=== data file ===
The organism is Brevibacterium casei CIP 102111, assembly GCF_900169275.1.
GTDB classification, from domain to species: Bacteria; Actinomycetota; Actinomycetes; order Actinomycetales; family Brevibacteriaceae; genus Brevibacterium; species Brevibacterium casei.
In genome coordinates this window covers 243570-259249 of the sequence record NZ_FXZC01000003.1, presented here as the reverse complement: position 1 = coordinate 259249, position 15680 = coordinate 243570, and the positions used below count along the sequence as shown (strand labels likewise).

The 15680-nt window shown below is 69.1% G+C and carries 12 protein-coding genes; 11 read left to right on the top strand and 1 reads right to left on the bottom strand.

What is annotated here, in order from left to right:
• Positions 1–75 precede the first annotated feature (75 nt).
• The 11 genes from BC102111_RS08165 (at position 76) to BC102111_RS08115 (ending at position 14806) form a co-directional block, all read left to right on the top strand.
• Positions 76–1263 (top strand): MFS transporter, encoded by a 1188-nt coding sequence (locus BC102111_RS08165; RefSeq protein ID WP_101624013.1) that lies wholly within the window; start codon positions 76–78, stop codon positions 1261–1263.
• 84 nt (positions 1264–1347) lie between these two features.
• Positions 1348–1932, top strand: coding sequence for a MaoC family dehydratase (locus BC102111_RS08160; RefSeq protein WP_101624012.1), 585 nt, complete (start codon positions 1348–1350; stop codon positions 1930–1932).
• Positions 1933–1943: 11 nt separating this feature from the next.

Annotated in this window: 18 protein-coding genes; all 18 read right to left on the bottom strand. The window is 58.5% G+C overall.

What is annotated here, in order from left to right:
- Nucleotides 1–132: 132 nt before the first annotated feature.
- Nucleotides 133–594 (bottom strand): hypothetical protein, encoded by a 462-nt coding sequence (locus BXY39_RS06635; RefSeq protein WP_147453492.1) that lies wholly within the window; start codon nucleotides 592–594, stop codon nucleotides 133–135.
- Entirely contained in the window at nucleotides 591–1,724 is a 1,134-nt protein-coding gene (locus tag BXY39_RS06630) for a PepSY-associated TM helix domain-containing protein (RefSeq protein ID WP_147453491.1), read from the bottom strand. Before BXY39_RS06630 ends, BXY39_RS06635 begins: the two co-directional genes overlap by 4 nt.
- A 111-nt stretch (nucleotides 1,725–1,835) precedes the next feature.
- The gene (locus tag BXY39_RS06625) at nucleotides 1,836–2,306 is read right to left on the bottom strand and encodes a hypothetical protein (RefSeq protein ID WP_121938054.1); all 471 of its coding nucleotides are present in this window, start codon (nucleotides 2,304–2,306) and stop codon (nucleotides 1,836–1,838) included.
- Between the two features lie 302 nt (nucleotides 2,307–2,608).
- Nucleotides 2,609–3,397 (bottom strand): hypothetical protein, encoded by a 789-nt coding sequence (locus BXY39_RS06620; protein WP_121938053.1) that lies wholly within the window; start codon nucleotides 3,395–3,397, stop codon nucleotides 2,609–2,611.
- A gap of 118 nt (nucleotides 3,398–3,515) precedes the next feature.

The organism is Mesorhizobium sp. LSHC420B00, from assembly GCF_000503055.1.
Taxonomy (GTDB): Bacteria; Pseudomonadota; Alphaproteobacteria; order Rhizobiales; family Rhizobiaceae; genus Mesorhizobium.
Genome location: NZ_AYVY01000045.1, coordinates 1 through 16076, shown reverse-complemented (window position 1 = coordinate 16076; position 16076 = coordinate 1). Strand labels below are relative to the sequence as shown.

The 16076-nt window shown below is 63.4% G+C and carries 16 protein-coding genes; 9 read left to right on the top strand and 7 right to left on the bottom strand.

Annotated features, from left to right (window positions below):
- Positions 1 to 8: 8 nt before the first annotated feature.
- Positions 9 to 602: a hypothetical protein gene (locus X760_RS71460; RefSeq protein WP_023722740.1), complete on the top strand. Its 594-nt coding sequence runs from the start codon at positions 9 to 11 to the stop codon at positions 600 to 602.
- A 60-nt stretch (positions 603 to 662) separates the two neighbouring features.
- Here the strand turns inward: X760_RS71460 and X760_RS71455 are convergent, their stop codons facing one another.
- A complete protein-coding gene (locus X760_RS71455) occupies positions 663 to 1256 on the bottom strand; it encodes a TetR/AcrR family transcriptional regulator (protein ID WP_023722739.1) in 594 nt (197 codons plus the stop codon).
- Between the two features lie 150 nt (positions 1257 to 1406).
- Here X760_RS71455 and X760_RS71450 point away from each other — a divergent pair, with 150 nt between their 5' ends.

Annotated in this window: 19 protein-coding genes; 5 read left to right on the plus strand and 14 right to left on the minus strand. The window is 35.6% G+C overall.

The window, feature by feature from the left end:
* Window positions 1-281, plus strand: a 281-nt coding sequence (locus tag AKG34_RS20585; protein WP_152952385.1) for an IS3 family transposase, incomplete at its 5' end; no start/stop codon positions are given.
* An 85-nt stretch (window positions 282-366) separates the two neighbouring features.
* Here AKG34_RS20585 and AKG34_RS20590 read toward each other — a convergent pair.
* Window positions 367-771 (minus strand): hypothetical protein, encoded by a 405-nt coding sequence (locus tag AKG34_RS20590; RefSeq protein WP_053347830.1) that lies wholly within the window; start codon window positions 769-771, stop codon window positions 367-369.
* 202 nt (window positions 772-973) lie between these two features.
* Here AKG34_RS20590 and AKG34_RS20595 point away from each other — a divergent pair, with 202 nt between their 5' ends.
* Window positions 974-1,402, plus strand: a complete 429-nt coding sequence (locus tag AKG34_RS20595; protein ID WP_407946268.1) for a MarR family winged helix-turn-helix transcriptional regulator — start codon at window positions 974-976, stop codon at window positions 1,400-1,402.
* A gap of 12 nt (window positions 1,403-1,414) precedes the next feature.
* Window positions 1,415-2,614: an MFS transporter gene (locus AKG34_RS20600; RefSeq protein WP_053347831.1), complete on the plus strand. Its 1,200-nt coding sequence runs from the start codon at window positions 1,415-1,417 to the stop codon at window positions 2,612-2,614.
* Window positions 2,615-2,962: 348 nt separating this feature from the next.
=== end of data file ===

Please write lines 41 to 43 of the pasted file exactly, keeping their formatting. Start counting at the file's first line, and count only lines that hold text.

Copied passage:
* Here AKG34_RS20590 and AKG34_RS20595 point away from each other — a divergent pair, with 202 nt between their 5' ends.
* Window positions 974-1,402, plus strand: a complete 429-nt coding sequence (locus tag AKG34_RS20595; protein ID WP_407946268.1) for a MarR family winged helix-turn-helix transcriptional regulator — start codon at window positions 974-976, stop codon at window positions 1,400-1,402.
* A gap of 12 nt (window positions 1,403-1,414) precedes the next feature.